Code Holds Judges to Ethics Standards

A staff member of the Paraguayan Judicial Ethics Office explains procedures for filing complaints.
A staff member of the Paraguayan Judicial Ethics Office explains procedures for filing complaints for violations of ethical principles.
Paraguayan Judicial Ethics Office
The Judiciary Is Now Being Held Accountable for Unethical Practices
Fatima Andrada, a well-known Paraguayan lawyer and a strong advocate for the Ethics Code, said, “The Ethics Code is an invaluable tool that has installed for the very first time a serious discussion on ethics within the judiciary.”

Father Juan de la Vega is a senior Roman Catholic priest, strongly committed to the promotion of human rights, and a highly respected ethics professor at a prestigious local university. Recently, a well-known civil and commercial judge obtained her doctorate in juridical science with a thesis on judicial ethics allegedly plagiarizing several scholars, including de la Vega’s publications.

Paraguay has long been challenged to create a judiciary independent from the political influences of members of government, citizens, or firms. Judicial ethics is one tool to address problems related to improper behavior, especially by judges.

Under an agreement with the Paraguayan Supreme Court, USAID provided assistance in developing a judicial Ethics Code through a participatory process, in which judges, bar associations, law schools, and civil society organizations were consulted nationwide. The Supreme Court later approved the Code, which has since been in force. USAID also financed an Ethics Office with office space, equipment, and a staff.

Since the Code went into full operation, 550 judges have suspended their affiliation with political parties, and the Ethics Tribunal has ruled in more than 26 cases regarding allegations of Code violations and submitted reprimand letters that are included in personnel files. In one unprecedented ruling that received broad press coverage and public attention, the Ethics Tribunal sanctioned three Supreme Court justices for violating articles of the Ethics Code that prohibit judges and other magistrates from participating in political activities.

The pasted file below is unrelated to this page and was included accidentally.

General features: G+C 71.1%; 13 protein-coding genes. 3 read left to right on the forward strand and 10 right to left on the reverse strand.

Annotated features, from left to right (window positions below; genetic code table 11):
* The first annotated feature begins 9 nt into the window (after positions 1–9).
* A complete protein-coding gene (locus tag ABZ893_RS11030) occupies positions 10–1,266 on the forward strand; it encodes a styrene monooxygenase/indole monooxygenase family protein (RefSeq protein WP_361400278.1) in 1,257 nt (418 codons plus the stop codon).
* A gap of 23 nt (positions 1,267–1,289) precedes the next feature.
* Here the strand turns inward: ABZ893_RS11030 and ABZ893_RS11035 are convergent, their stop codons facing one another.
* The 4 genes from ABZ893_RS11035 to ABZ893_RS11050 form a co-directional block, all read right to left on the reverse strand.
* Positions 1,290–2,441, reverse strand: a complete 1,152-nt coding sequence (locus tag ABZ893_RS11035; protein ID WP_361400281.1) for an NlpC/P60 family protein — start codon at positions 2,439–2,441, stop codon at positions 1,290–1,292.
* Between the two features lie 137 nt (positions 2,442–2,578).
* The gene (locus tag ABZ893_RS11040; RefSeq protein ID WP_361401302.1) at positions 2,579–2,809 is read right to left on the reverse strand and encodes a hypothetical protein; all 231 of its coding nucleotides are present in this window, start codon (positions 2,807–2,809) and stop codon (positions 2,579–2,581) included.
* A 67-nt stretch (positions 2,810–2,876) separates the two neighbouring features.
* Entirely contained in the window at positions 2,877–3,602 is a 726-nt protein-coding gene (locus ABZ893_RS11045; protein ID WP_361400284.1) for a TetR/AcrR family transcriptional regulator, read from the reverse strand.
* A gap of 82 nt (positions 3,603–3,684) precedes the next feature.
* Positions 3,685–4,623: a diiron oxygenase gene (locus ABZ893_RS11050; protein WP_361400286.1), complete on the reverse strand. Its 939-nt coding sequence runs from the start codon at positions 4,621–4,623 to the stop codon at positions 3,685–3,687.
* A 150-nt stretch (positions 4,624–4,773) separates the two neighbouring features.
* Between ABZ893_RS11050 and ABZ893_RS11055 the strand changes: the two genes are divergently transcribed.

In the case involving plagiarizing of de la Vega’s work, the Ethics Office found that the accused judge plagiarized more than 15 studies and publications on ethics. As a result, the Ethics Tribunal sanctioned the judge with a strong admonition. In addition, thanks to de la Vega’s determination, and the Ethics Office’s sound investigative work, this judge was criminally indicted, in a case that received broad media coverage and generated a wide public discussion on judiciary ethics.

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Last updated: August 16, 2013

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